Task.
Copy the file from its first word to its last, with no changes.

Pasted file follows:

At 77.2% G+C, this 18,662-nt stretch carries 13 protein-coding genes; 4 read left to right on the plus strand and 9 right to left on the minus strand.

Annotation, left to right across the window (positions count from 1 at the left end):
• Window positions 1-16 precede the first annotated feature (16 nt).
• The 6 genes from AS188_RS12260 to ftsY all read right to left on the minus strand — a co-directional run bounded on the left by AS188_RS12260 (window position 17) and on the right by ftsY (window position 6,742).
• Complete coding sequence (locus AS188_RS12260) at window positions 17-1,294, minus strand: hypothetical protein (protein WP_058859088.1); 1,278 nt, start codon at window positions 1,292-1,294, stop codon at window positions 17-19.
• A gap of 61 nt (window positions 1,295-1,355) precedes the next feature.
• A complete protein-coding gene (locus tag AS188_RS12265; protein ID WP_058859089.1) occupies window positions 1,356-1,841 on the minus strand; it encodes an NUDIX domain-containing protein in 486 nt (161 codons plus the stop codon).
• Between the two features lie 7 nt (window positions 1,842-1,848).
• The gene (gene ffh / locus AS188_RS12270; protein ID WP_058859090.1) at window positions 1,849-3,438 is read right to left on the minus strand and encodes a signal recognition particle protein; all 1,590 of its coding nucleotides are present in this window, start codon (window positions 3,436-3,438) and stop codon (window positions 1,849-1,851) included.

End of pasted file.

At 77.2% G+C, this 18,662-nt stretch carries 13 protein-coding genes; 4 read left to right on the plus strand and 9 right to left on the minus strand.

Annotation, left to right across the window (positions count from 1 at the left end):
• Window positions 1-16 precede the first annotated feature (16 nt).
• The 6 genes from AS188_RS12260 to ftsY all read right to left on the minus strand — a co-directional run bounded on the left by AS188_RS12260 (window position 17) and on the right by ftsY (window position 6,742).
• Complete coding sequence (locus AS188_RS12260) at window positions 17-1,294, minus strand: hypothetical protein (protein WP_058859088.1); 1,278 nt, start codon at window positions 1,292-1,294, stop codon at window positions 17-19.
• A gap of 61 nt (window positions 1,295-1,355) precedes the next feature.
• A complete protein-coding gene (locus tag AS188_RS12265; protein ID WP_058859089.1) occupies window positions 1,356-1,841 on the minus strand; it encodes an NUDIX domain-containing protein in 486 nt (161 codons plus the stop codon).
• Between the two features lie 7 nt (window positions 1,842-1,848).
• The gene (gene ffh / locus AS188_RS12270; protein ID WP_058859090.1) at window positions 1,849-3,438 is read right to left on the minus strand and encodes a signal recognition particle protein; all 1,590 of its coding nucleotides are present in this window, start codon (window positions 3,436-3,438) and stop codon (window positions 1,849-1,851) included.